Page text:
Abstract

The Arctic has seen rapid sea-ice decline in the past three decades, whilst warming at about twice the global average rate. Yet the relationship between Arctic warming and sea-ice loss is not well understood. Here, we present evidence that trends in summertime atmospheric circulation may have contributed as much as 60% to the September sea-ice extent decline since 1979. A tendency towards a stronger anticyclonic circulation over Greenland and the Arctic Ocean with a barotropic structure in the troposphere increased the downwelling longwave radiation above the ice by warming and moistening the lower troposphere. Model experiments, with reanalysis data constraining atmospheric circulation, replicate the observed thermodynamic response and indicate that the near-surface changes are dominated by circulation changes rather than feedbacks from the changing sea-ice cover. Internal variability dominates the Arctic summer circulation trend and may be responsible for about 30–50% of the overall decline in September sea ice since 1979.

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Acknowledgements

This study was supported by NOAA’s Climate Program Office, Climate Variability and Predictability Program (NA15OAR4310162). We thank the Max Planck Institute for Meteorology and National Center for Atmospheric Research model developers for making the ECHAM5 and CESM available and M. Steele, J. M. Wallace, C. Bitz, Q. Fu, M. Wang, D. L. Hartmann and D. Frierson for discussions. We acknowledge the CESM Large Ensemble Community Project and supercomputing resources provided by NSF/CISL/Yellowstone. Q.D. acknowledges support from the University of Washington’s Polar Science Center, the UW-Future of Ice Initiative, the Tamaki Foundation and UCSB Center for Scientific Computing at CNSI. A.S. is grateful for funding from the National Science Foundation through grant ARC-1203425. D.S.B. acknowledges support from the Tamaki Foundation. R.E. acknowledges support from NASA NNXBAQ35G.

Author information

Affiliations

  1. Department of Geography, University of California, Santa Barbara, California 93106, USA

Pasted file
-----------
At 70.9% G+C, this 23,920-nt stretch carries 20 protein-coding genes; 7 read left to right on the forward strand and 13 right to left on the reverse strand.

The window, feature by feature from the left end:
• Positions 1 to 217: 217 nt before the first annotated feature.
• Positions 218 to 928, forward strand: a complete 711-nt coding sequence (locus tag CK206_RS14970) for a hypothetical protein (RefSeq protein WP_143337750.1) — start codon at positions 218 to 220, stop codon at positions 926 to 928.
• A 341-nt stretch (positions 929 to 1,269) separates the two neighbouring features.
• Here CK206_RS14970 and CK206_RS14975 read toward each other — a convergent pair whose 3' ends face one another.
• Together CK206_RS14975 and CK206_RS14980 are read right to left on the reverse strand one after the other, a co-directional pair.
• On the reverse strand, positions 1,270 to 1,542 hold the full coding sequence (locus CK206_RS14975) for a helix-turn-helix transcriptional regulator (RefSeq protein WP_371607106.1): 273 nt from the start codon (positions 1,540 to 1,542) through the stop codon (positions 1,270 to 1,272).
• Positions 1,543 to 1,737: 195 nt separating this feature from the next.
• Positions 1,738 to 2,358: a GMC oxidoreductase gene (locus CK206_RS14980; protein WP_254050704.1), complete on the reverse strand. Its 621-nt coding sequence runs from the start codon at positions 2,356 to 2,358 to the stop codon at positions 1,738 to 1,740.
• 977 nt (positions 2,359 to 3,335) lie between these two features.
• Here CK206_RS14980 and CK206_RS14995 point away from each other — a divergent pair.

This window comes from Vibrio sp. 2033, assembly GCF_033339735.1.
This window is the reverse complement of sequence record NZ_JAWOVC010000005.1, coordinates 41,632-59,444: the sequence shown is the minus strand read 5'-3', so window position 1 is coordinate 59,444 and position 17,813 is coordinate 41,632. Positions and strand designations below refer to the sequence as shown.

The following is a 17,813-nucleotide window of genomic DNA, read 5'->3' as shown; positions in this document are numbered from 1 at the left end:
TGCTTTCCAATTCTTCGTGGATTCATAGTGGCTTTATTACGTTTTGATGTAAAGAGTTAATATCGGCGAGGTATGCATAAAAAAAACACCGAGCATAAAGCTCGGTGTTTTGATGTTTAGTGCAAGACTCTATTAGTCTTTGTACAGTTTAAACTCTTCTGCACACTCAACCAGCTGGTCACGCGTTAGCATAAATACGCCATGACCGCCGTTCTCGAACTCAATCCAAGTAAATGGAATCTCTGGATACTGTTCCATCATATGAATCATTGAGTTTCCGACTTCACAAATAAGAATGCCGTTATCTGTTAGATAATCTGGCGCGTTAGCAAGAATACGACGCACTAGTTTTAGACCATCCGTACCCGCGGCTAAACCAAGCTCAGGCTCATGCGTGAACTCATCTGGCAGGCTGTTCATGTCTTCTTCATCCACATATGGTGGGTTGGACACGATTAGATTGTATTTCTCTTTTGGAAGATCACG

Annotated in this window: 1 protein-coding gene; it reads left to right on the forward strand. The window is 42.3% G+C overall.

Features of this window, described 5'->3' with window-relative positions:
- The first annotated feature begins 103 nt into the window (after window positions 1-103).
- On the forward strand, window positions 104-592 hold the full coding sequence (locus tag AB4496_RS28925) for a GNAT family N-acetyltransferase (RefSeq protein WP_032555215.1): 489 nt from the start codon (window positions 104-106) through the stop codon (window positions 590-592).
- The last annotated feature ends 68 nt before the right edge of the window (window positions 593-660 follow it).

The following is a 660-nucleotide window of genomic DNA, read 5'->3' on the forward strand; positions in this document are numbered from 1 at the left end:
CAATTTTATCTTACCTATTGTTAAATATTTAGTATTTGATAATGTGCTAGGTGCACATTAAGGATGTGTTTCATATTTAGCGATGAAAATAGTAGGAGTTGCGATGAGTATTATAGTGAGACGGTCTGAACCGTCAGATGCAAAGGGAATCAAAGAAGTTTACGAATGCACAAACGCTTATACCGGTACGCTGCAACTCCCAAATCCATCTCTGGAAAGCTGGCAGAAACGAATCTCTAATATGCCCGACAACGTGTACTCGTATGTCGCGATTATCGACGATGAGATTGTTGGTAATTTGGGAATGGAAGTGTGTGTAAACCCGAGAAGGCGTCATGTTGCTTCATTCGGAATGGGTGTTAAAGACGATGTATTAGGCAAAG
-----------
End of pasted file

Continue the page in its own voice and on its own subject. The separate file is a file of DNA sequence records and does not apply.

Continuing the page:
• Qinghua Ding
  2. Earth Research Institute, University of California, Santa Barbara, California 93106, USA

    • Qinghua Ding
  3. Polar Science Center, Applied Physics Laboratory, University of Washington, Seattle, Washington 98195, USA

    • Qinghua Ding
    •  & Axel Schweiger
  4. NOAA Climate Prediction Center, College Park, Maryland 20740, USA

    • Michelle L’Heureux
    • , Kirstin Harnos
    •  & Qin Zhang
  5. Department of Atmospheric Sciences, University of Washington, Seattle, Washington 98195, USA

    • David S. Battisti
    • , Stephen Po-Chedley
    • , Eduardo Blanchard-Wrigglesworth
    • , Ryan Eastman
    •  & Eric J. Steig
  6. Department of Earth and Space Sciences, University of Washington, Seattle, Washington 98195, USA

    • David S. Battisti
    •  & Eric J. Steig
  7. Cooperative Institute for Climate Science, Princeton University, Princeton, New Jersey 08540, USA

    • Nathaniel C. Johnson

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Contributions

Q.D. led this work with contributions from all authors. Q.D. made the calculations, implemented the general circulation model experiments, created the figures, and led writing of the paper. All authors contributed to the experimental design, interpreting results and writing the paper.

Competing interests

The authors declare no competing financial interests.

Corresponding author

Correspondence to Qinghua Ding.

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DOI

https://doi.org/10.1038/nclimate3241

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